• *I like to believe I took a big risk by leaving my secure job but in reality the risk I took was minimal, as I had no spouse, no children and no mortgage. However, my co-founder, who’s in his early 30s, has a wife, four handsome boys, and a mortgage. He took a risk exponentially greater than I did. You can afford to take much more risks in your 20s than your 30s.
  • *You don’t have to start a business like I did to take a risk. Risk can be taking an unpaid internship at your dream company versus taking a paid gig at any other company. Take the road less traveled. Yes, the more risk you take, the higher chance you have of failing. However, by the same token, the more risk you take, the bigger the reward
  • *Most athletes reach their athletic prime (depending on the sport) in their 20s. Although you’ll reach your career prime much later, you will be in your physical prime during your 20s. You will never have as much energy or drive as you have right now. This is the time to go for it, to give it your all (and that means extra hours). Don’t waste this drive on work-life balance.

Because you should utilize your youth while you have it

  • *Companies value your ambition, ideas, and fresh outlook, and they’re willing to drop their older and more experienced employees (who are twice as expensive) to give you a shot. Just remember, although people will value your ambition, they will underestimate your capabilities. They think Millennials are entitled, so prove them wrong.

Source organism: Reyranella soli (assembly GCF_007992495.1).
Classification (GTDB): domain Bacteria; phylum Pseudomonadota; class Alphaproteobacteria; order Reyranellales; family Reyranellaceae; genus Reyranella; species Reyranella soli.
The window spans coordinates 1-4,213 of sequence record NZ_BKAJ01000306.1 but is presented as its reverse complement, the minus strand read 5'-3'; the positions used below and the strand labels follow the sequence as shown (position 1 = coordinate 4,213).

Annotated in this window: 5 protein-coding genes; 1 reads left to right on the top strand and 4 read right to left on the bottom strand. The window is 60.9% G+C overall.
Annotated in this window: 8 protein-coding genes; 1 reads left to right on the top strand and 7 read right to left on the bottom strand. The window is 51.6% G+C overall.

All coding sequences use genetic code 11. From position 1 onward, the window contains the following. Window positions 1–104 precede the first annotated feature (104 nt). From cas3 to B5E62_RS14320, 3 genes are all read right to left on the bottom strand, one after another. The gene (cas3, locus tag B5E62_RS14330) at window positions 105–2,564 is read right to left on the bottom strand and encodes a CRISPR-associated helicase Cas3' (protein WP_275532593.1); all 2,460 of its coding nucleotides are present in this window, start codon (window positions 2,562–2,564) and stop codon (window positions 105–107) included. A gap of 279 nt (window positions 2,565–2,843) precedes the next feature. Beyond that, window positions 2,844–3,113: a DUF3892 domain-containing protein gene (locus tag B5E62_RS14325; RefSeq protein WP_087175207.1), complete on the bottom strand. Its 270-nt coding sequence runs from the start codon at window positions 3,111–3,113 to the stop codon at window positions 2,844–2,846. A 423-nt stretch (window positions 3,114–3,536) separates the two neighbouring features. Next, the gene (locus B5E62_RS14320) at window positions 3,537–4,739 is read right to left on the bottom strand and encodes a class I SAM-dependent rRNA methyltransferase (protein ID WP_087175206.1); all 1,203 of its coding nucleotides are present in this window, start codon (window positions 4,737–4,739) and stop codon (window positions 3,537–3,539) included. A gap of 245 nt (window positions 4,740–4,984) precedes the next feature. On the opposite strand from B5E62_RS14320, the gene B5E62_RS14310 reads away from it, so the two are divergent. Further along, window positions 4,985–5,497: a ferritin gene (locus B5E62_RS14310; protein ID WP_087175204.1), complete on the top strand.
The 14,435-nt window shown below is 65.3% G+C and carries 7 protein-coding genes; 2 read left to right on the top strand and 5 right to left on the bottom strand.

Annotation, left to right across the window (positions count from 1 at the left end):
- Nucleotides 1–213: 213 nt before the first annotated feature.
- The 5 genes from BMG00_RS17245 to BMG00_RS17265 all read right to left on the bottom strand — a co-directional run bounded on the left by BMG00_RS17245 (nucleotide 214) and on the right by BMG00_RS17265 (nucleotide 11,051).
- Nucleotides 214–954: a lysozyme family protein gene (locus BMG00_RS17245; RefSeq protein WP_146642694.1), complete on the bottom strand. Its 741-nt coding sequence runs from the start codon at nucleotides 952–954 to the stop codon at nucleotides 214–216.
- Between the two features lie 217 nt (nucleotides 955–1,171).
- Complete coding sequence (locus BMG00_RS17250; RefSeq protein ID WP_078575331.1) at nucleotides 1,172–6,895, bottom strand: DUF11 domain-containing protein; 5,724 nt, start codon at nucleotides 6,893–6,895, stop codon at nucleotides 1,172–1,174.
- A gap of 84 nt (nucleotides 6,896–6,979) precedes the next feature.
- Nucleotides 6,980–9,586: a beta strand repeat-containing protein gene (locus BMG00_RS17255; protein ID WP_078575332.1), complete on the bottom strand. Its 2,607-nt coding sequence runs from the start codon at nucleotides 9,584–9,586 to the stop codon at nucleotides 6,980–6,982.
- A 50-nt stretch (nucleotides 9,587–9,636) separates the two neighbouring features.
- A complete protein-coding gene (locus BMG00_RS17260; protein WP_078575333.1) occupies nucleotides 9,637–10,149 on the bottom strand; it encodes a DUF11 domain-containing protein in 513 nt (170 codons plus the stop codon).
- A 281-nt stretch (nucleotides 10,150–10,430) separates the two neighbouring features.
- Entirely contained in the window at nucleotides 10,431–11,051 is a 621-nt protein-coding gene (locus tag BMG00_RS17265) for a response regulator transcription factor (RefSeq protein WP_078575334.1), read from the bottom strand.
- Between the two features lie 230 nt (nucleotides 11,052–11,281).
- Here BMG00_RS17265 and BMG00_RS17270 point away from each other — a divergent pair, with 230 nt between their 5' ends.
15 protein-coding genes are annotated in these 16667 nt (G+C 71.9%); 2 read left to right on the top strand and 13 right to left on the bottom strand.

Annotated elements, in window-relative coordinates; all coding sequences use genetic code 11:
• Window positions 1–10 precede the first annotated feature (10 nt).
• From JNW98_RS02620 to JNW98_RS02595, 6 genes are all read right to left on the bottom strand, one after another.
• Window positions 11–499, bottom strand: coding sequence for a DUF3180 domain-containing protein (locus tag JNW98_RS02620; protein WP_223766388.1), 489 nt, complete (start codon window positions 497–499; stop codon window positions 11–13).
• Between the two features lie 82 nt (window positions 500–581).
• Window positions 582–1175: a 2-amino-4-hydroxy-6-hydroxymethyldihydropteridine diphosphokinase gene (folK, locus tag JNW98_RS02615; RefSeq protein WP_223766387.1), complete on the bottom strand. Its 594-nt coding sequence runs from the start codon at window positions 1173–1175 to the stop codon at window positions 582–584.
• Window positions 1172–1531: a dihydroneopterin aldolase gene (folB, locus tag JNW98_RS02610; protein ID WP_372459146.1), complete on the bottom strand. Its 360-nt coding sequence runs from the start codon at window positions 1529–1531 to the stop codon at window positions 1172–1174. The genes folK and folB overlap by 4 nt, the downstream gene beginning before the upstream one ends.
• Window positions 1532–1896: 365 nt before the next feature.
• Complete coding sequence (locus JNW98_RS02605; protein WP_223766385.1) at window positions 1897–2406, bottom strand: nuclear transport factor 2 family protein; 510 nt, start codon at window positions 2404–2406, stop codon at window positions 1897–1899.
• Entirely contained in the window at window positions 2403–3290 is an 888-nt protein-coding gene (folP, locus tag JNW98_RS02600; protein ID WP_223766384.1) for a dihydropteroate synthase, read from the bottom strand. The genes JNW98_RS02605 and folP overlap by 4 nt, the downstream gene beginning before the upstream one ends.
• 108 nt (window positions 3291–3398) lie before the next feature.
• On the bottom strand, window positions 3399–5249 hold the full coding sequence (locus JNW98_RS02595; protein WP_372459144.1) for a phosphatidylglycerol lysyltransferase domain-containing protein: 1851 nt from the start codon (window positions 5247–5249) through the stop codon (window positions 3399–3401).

• *Not having a work-life balance only works if you are doing what you love. I wouldn’t be able to work on Benchmark Intelligence 80 hours a week if I didn’t love it.
  • *Only work on what you love doing. When you’re doing what you love, it’s not work; it’s your lifestyle. It’s a part of who you are.
  • *If you don’t love what you’re doing right now, then change your occupation/field. When you’re doing something you don’t love, the days go slow and the only thing you have to look forward to are the weekends. If you love what you’re doing, the weekends are just another day of the week. Yeah, they’re great, but you’re having fun all week grinding and hustling.
  • *Often, obtaining your dream job involves tons of work getting there. Start as soon as you can and pursue it aggressively until it comes to fruition.

Because it’s OK to party har­d, but only 10% as hard as you work

  • *Listen, when I say a work-life balance is overrated, I don’t mean you can’t have any sort of life. I work 80+ hours and I still manage to have fun — quite a bit, to be honest. With that being said, I don’t watch television or play video games or anything like that in my free time. I only spend the very little free time I have with my family and friends, either working out, traveling or going out.
  • *Your friends, family and career should always come first before anything else. Even with having fun being a distant second, you can still party hard — just make sure you’re only partying 10% as hard as you work. As you progress in your career, you will develop more time and money to have fun, but you need to put in the work.